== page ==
Increased Evidence Finds Exercise Beneficial to HIV-Positive People, Sacramento Bee Reports
An increasing amount of evidence is finding that exercise can improve the health of HIV-positive people and reduce the risk of AIDS-related illnesses by increasing muscle mass and improving heart and lung endurance, the Sacramento Bee reports. Many people living with HIV/AIDS have begun or resumed exercise regimens since the development of antiretroviral drugs in the 1990s, according to the Bee.
Archana Maniar, an infectious disease specialist and assistant professor at the University of California-Davis, said that HIV-positive people need regular exercise just like HIV-negative people. HIV-positive people are living longer and developing diseases such as diabetes, hypertension, cardiovascular disease and strokes, Maniar said. "From that standpoint, exercise promotes their general wellness and increases their chances of avoiding those things," Maniar added.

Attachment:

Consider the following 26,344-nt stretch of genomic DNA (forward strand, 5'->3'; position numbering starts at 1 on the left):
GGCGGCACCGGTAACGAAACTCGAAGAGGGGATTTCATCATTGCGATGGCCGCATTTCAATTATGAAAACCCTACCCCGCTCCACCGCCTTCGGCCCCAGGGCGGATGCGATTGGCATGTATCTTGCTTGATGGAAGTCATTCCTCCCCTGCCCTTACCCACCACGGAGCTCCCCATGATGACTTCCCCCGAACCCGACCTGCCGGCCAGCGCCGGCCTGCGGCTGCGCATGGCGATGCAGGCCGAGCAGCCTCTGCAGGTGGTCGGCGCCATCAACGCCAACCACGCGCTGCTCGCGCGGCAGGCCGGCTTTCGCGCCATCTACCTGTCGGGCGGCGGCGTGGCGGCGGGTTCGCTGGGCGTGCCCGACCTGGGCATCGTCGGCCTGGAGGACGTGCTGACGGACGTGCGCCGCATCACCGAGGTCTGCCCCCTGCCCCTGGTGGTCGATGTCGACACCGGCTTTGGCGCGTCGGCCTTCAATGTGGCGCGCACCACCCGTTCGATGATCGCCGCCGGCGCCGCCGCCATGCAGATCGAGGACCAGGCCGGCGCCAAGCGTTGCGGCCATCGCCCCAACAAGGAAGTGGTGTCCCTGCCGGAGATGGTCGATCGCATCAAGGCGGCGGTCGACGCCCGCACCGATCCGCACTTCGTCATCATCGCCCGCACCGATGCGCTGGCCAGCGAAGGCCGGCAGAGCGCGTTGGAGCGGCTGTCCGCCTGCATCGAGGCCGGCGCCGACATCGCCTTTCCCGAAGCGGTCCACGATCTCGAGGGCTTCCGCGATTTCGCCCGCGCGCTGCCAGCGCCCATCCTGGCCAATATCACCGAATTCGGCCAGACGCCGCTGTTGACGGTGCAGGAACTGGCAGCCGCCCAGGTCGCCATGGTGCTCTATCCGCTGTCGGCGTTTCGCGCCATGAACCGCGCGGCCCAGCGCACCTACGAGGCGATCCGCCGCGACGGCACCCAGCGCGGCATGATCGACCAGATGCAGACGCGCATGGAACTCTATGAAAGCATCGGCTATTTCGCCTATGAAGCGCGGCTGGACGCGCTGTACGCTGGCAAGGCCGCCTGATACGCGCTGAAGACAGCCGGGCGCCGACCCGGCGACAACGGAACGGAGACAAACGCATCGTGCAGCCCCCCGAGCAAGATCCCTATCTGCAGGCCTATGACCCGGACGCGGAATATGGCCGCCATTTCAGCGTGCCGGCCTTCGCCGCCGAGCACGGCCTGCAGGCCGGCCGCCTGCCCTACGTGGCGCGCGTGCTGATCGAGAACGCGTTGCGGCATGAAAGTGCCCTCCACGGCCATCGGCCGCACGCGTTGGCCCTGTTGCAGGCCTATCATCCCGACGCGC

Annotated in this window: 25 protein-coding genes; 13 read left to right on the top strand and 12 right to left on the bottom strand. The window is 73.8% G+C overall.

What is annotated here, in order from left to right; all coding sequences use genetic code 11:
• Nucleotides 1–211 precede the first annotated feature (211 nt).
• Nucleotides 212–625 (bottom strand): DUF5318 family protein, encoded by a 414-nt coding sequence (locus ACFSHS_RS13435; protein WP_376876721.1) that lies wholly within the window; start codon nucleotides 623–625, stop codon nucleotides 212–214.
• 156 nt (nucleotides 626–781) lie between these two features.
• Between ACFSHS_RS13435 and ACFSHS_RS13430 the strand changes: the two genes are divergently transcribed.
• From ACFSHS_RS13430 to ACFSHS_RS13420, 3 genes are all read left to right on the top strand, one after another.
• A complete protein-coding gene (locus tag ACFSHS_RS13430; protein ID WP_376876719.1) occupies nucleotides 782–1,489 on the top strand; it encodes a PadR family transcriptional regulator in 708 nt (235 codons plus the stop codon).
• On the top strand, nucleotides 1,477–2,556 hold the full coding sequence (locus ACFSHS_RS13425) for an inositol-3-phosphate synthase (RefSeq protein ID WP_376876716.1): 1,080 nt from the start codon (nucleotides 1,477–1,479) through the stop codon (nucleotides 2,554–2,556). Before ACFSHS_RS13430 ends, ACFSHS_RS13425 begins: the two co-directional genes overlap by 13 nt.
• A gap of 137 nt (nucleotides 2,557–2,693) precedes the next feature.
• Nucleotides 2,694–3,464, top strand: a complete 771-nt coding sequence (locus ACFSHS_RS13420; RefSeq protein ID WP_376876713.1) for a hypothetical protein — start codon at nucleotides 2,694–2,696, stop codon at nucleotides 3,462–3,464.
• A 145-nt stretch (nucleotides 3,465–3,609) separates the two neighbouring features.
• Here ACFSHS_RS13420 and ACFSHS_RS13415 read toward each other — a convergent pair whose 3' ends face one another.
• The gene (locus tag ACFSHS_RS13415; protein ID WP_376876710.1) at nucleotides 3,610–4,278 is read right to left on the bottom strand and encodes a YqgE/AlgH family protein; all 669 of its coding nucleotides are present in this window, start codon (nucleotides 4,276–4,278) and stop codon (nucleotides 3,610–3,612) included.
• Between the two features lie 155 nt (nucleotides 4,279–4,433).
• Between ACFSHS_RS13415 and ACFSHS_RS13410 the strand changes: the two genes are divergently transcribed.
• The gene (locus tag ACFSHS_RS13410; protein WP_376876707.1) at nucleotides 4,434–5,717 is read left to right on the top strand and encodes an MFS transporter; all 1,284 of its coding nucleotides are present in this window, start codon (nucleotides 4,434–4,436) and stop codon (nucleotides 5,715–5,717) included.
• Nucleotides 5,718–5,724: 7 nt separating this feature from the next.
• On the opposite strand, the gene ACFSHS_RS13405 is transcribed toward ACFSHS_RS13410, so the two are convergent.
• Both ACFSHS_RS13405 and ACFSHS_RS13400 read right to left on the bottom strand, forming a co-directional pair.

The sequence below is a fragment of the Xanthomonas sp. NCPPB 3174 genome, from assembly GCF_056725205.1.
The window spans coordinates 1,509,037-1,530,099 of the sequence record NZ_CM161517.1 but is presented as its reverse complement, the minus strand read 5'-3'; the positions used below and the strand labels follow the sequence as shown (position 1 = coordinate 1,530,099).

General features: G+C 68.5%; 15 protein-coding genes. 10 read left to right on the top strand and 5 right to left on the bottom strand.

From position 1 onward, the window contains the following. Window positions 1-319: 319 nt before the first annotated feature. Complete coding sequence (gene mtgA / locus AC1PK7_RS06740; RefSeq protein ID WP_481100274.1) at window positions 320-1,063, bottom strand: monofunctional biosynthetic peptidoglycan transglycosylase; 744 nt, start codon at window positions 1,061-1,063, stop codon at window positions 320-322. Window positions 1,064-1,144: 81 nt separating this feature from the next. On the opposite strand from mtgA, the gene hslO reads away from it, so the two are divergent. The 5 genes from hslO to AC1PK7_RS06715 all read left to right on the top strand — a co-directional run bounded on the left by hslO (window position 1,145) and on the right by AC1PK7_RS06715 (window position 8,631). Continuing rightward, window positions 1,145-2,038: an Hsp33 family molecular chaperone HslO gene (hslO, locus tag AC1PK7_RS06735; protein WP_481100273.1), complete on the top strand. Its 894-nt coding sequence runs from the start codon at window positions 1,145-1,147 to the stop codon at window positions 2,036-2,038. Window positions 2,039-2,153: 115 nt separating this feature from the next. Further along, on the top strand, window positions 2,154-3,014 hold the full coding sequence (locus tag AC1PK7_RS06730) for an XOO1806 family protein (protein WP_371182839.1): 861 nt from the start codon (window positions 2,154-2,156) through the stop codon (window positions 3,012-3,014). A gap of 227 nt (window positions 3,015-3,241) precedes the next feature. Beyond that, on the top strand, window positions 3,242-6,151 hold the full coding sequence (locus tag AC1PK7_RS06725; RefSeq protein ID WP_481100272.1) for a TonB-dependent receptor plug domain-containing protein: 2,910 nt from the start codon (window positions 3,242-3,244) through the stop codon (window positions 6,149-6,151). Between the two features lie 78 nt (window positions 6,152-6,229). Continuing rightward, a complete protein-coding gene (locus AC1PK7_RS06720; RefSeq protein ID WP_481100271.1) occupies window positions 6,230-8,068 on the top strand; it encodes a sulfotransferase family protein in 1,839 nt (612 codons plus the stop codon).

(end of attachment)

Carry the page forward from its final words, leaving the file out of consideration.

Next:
A 2006 Massachusetts General Hospital study found that exercise helps manage the symptoms of metabolic syndrome, which some studies indicate as many as 45% of HIV-positive people have. Metabolic syndrome increases the risk of heart disease and diabetes. In addition, a 2005 Columbia University study found that moderate exercise in combination with antiretroviral treatment leads to improved nervous system function and circulation among people living with HIV/AIDS. Many HIV-positive people also say they exercise for psychological benefits. "For me, the effects are more psychological than biochemical," Bob Katz -- a member of the Positive Pedalers, a cycling group with HIV-positive members in California -- said, adding, "Having a sense of self-worth, feeling comfortable in your body, is something exercising will do" (McManis, Sacramento Bee, 5/13).